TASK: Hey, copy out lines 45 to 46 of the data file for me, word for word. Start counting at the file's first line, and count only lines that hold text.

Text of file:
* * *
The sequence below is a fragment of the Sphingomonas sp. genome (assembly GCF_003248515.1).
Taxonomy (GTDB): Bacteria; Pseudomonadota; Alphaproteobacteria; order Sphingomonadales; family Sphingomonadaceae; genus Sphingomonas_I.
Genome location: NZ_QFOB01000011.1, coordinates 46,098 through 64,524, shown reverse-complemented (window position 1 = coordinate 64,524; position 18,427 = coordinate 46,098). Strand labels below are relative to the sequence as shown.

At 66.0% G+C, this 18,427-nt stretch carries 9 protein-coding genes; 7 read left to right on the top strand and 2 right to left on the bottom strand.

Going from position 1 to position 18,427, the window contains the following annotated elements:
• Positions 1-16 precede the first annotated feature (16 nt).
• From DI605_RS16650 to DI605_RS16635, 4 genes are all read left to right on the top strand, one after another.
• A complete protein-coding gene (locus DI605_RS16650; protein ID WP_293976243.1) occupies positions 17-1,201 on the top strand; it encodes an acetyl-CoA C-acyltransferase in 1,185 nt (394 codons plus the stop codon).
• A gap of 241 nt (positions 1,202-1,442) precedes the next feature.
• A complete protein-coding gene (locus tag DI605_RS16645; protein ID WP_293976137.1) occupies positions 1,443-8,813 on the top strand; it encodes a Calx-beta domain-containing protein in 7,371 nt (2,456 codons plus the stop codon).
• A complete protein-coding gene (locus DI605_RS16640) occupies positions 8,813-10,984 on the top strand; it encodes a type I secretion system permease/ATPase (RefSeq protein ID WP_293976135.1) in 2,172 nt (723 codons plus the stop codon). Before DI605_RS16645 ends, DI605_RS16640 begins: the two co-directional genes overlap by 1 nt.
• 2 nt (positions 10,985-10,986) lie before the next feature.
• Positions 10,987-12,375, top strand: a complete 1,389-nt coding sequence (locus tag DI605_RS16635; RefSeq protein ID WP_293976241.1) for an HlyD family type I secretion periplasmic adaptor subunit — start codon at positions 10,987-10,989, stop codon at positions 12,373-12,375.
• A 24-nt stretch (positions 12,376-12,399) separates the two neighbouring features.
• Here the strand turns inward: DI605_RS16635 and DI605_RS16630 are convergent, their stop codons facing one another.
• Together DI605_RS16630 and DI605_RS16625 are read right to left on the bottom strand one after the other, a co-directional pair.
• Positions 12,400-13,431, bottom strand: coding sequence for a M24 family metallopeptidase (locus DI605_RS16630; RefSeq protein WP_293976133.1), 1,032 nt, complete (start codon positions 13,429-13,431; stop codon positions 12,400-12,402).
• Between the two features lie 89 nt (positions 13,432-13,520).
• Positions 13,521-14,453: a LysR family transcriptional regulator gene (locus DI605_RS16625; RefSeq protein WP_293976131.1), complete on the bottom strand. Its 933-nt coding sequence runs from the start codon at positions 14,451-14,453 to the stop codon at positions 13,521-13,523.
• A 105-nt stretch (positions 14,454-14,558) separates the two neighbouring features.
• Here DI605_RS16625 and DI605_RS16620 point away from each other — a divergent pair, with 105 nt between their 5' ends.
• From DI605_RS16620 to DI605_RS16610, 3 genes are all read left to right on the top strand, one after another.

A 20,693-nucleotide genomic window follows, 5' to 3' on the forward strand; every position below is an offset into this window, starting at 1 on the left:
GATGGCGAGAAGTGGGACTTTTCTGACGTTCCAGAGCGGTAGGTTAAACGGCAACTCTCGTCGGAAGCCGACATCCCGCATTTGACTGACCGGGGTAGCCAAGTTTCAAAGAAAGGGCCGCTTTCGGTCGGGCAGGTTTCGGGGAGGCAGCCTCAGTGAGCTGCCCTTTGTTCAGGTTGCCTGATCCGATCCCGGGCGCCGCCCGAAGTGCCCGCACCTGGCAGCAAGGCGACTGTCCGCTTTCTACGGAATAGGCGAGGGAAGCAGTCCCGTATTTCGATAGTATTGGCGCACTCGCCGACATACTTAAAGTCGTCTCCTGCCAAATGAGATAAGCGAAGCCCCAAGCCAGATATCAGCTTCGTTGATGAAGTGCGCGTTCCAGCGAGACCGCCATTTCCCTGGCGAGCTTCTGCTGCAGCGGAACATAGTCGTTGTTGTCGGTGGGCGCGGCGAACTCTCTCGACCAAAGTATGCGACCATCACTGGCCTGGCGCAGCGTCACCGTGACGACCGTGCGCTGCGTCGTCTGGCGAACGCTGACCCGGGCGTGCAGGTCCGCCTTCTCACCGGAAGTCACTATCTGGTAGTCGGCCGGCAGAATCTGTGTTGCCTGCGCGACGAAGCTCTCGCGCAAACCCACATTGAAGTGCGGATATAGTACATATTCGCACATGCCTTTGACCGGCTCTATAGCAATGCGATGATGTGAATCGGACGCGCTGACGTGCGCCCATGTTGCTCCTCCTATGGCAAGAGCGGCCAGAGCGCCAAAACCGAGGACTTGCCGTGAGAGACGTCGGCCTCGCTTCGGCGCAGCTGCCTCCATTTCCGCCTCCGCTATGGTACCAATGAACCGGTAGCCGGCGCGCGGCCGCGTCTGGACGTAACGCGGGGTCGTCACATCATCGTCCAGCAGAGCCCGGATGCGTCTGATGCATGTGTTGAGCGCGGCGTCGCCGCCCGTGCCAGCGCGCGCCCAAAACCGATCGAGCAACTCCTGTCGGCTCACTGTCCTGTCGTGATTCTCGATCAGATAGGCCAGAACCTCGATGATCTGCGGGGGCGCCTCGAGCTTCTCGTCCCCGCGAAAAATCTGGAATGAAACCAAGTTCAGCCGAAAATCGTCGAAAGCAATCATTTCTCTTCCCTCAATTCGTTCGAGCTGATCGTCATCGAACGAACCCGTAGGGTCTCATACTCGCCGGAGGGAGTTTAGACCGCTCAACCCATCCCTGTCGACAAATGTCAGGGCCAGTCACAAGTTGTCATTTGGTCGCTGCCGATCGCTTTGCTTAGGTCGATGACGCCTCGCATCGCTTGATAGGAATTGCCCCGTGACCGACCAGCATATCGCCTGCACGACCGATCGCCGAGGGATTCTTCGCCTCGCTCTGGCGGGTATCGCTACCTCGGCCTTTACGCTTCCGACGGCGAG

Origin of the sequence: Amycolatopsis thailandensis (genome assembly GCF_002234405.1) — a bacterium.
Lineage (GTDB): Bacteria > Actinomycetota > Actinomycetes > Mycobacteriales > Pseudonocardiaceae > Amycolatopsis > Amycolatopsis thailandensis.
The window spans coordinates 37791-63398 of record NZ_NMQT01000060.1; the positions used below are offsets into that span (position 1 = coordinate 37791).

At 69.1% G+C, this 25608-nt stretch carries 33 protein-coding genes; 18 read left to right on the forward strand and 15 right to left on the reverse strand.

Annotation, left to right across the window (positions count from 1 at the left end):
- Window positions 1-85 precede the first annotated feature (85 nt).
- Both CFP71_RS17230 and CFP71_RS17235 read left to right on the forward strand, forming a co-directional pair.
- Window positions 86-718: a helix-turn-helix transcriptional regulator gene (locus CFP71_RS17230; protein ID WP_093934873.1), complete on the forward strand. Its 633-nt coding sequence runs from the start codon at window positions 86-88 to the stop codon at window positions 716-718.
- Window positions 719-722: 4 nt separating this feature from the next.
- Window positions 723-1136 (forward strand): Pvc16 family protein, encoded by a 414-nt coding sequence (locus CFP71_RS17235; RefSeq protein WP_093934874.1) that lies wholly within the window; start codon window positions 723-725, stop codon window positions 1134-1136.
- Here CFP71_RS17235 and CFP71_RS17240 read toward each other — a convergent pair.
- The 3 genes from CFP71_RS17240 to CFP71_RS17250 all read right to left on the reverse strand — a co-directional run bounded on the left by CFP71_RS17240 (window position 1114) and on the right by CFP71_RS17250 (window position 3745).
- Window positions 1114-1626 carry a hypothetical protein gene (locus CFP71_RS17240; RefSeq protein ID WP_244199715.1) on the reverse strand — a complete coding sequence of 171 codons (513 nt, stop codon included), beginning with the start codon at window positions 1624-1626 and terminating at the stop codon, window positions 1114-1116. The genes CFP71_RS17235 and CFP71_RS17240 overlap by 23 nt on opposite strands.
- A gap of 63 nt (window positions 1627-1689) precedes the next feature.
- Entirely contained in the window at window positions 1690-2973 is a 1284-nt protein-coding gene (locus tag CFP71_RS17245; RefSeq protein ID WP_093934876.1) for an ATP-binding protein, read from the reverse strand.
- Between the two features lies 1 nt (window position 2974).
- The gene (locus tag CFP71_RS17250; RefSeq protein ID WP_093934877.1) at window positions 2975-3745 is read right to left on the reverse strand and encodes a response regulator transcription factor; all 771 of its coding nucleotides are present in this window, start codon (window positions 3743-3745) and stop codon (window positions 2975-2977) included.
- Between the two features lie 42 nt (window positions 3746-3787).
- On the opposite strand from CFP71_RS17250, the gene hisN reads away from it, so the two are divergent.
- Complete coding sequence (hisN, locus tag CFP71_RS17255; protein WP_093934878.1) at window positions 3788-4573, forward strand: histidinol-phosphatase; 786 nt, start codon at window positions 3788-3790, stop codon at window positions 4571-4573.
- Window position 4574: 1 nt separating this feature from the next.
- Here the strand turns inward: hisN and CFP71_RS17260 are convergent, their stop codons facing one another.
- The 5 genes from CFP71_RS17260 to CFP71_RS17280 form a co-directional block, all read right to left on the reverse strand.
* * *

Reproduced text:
- Window position 4574: 1 nt separating this feature from the next.
- Here the strand turns inward: hisN and CFP71_RS17260 are convergent, their stop codons facing one another.